There’s 7:43 left in Super Bowl LIII. The score is deadlocked at 3, and the Patriots are on the move against the Rams defense. On 2nd-and-3, Tom Brady tosses the ball 33 yards downfield perfectly, splitting the two defenders covering Rob Gronkowski, who makes the catch diving to the ground. The next play, Sony Michel runs untouched into the endzone for the only touchdown of the game, proving to be the decisive score in a generally boring Super Bowl. The Patriots win their sixth Super Bowl ring, which was Gronkowski’s third.
Several hours (and probably many beers) later, Gronkowski is in agony and unable to sleep.
“I’m at the after party … I sit down and I’m just chillin’ the rest of the night until 3:00 AM,” Gronkowski would later say in an interview with Sports Illustrated. “I tried to go to bed. I slept for five minutes that night. I couldn’t even think. I was in tears in my bed after a Super Bowl victory. It didn’t make that much sense to me.”
To put it simply, Gronkowski had an extremely painful quad contusion. For reference, you and I get bruises — NFL players get contusions. Contusions are bruises that extend through fat, muscle, and, at times, reach the bone itself. The crazy part about this contusion story is that it’s a blip on the radar compared to his extensive injury history. Now that Gronkowski officially announced his return to the NFL, that blip becomes magnified. But what does it mean for his health?
The Year Off
Whether or not the time Gronk took off from football will reduce his injury risk is complex due to factors such as tissue healing times, his acute:chronic workload ratio and the chronic issues he now likely faces. First, it’s important to note that time really can heal all wounds. Basic biology dictates that any semi-healthy human tissue, if treated with rehab and general exercise, will heal within 12-18 months. So the contusions, muscle strains, and general aches and pains from playing football every week are not currently a factor. There’s no long-term remedy for his specific wear and tear — only temporary pain relief.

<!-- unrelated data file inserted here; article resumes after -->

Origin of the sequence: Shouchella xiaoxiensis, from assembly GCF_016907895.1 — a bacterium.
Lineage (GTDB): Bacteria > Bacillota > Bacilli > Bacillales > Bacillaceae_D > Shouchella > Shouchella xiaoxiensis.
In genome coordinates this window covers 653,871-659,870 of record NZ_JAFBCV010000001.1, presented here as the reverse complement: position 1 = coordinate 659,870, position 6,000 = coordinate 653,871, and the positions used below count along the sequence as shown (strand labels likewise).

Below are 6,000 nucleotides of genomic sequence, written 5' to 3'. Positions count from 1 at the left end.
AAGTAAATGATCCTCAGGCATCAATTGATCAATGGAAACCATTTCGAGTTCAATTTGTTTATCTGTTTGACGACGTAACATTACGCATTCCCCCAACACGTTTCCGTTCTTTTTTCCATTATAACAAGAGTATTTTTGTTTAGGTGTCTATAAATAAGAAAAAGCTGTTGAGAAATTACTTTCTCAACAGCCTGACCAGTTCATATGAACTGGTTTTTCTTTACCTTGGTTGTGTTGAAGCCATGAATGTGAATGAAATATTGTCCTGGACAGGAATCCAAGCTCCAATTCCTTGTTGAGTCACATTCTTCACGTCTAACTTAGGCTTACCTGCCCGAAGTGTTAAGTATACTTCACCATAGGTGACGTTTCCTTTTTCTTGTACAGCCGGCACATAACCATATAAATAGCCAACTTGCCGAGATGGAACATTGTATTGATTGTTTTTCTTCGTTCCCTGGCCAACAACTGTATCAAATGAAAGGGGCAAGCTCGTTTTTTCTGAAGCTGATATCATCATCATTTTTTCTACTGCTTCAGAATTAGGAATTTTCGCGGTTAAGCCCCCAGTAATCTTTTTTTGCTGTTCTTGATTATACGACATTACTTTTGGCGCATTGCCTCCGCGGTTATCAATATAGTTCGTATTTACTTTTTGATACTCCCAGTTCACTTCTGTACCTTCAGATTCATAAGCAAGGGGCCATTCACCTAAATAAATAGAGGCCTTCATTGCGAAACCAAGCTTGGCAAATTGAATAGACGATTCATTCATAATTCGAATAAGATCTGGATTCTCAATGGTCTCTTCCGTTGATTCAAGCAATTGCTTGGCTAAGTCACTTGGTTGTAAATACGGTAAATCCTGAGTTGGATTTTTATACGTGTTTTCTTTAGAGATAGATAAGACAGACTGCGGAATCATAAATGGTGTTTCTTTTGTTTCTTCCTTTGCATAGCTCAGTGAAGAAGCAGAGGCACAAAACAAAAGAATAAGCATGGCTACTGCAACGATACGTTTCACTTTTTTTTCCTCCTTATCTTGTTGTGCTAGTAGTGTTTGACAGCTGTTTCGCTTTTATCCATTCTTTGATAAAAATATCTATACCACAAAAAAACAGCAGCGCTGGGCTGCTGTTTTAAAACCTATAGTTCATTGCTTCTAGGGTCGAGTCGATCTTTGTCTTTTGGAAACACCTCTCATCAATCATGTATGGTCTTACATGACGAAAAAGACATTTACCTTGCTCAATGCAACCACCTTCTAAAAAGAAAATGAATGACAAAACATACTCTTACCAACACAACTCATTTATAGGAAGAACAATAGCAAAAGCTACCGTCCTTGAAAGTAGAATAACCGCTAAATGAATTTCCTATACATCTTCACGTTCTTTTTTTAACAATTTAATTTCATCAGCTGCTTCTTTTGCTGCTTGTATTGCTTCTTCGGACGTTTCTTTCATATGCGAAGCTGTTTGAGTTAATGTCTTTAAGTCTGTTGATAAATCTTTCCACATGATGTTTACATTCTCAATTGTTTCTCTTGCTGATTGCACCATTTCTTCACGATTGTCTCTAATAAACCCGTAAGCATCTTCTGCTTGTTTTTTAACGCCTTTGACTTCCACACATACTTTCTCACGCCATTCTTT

Make no mistake, his return to the NFL coinciding with the new CBA that has loosened restrictions on cannabis use and testing is likely not lost on Gronk. Next, his workload ratio over the last four weeks and over the previous one week is taken and calculated with a fancy formula. If that ratio is greater than 1.5, his risk of muscular strains and non-contact injuries spikes. This concept can theoretically be spread out over much longer and can also affect him through training camp. Conversely, if Gronk has developed even mild joint pain and stiffness associated with osteoarthritis (OA … more on that in a bit), that’s only going to progress as the season moves forward. Even so, there’s much to be said about the mental and the psychological aspect of playing a professional sport. The piece that should not go overlooked is how he may have used the time off to grow in that respect. In fact, research shows that long standing pain and poor mental health go hand in hand. If Gronk found coping strategies and is a better mental state moving forward, I don’t give a damn how many catches he has in 2020. I’m simply happy for the man.
The sheer number of Gronk’s surgeries — not just injuries — is startling. This is due to the recurrence risk and increased likelihood of early onset osteoarthritis (OA) for each affected joint. Now, arthritis is overused in the everyday vernacular between medical professionals and patients. The language can scare patients who are unaware OA frequently affects people who don’t ever feel symptoms. However, given Gronk’s specific medical history, it would be intellectually dishonest to ignore his risk:
None of these injuries are good, but a few are more noteworthy such as his two documented (emphasis on the word documented) concussions as recently as January of 2018. After all, no time in the world restores brain damage. The next place this article can go is the 2015 pain injection to the same knee affected by an ACL tear. In fact, aside from the back (we’ll get to that) his right knee is the body region most at risk for OA. All things considered, the primary concern should be Rob Gronkowski’s recurrent disc herniations and the risk for OA.
What It Means
From 2012-2018, Gronk missed 14 games due to recurrent disc herniations. In 2016, he was placed on Injured Reserve for the final 11 games of the season for this exact reason. As recently as 2018, he missed three games due to his back flaring up.
Below is a chart of Gronk’s final three seasons as a Patriot in which he missed almost 50% of games due to injuries in general: